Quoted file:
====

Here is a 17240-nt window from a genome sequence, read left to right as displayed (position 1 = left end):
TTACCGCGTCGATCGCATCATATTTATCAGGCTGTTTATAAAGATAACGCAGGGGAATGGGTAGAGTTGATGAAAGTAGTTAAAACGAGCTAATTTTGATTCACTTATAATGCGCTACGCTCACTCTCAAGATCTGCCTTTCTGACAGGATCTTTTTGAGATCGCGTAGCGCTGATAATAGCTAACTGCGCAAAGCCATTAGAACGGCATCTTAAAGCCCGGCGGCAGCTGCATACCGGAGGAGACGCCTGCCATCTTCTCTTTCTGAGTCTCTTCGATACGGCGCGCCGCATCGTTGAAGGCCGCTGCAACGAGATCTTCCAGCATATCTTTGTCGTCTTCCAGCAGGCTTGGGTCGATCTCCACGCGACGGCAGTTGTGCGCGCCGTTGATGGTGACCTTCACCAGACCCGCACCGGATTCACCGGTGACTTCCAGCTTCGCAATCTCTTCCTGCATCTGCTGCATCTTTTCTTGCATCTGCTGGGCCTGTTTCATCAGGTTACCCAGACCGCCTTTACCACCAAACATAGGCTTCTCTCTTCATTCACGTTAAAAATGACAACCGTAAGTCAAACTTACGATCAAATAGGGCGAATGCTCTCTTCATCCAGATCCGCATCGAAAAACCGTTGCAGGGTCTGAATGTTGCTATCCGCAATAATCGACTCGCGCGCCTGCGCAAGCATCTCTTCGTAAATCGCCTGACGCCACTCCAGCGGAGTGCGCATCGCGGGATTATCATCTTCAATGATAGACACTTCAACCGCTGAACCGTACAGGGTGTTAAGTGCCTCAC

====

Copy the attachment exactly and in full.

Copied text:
Here is a 17240-nt window from a genome sequence, read left to right as displayed (position 1 = left end):
TTACCGCGTCGATCGCATCATATTTATCAGGCTGTTTATAAAGATAACGCAGGGGAATGGGTAGAGTTGATGAAAGTAGTTAAAACGAGCTAATTTTGATTCACTTATAATGCGCTACGCTCACTCTCAAGATCTGCCTTTCTGACAGGATCTTTTTGAGATCGCGTAGCGCTGATAATAGCTAACTGCGCAAAGCCATTAGAACGGCATCTTAAAGCCCGGCGGCAGCTGCATACCGGAGGAGACGCCTGCCATCTTCTCTTTCTGAGTCTCTTCGATACGGCGCGCCGCATCGTTGAAGGCCGCTGCAACGAGATCTTCCAGCATATCTTTGTCGTCTTCCAGCAGGCTTGGGTCGATCTCCACGCGACGGCAGTTGTGCGCGCCGTTGATGGTGACCTTCACCAGACCCGCACCGGATTCACCGGTGACTTCCAGCTTCGCAATCTCTTCCTGCATCTGCTGCATCTTTTCTTGCATCTGCTGGGCCTGTTTCATCAGGTTACCCAGACCGCCTTTACCACCAAACATAGGCTTCTCTCTTCATTCACGTTAAAAATGACAACCGTAAGTCAAACTTACGATCAAATAGGGCGAATGCTCTCTTCATCCAGATCCGCATCGAAAAACCGTTGCAGGGTCTGAATGTTGCTATCCGCAATAATCGACTCGCGCGCCTGCGCAAGCATCTCTTCGTAAATCGCCTGACGCCACTCCAGCGGAGTGCGCATCGCGGGATTATCATCTTCAATGATAGACACTTCAACCGCTGAACCGTACAGGGTGTTAAGTGCCTCAC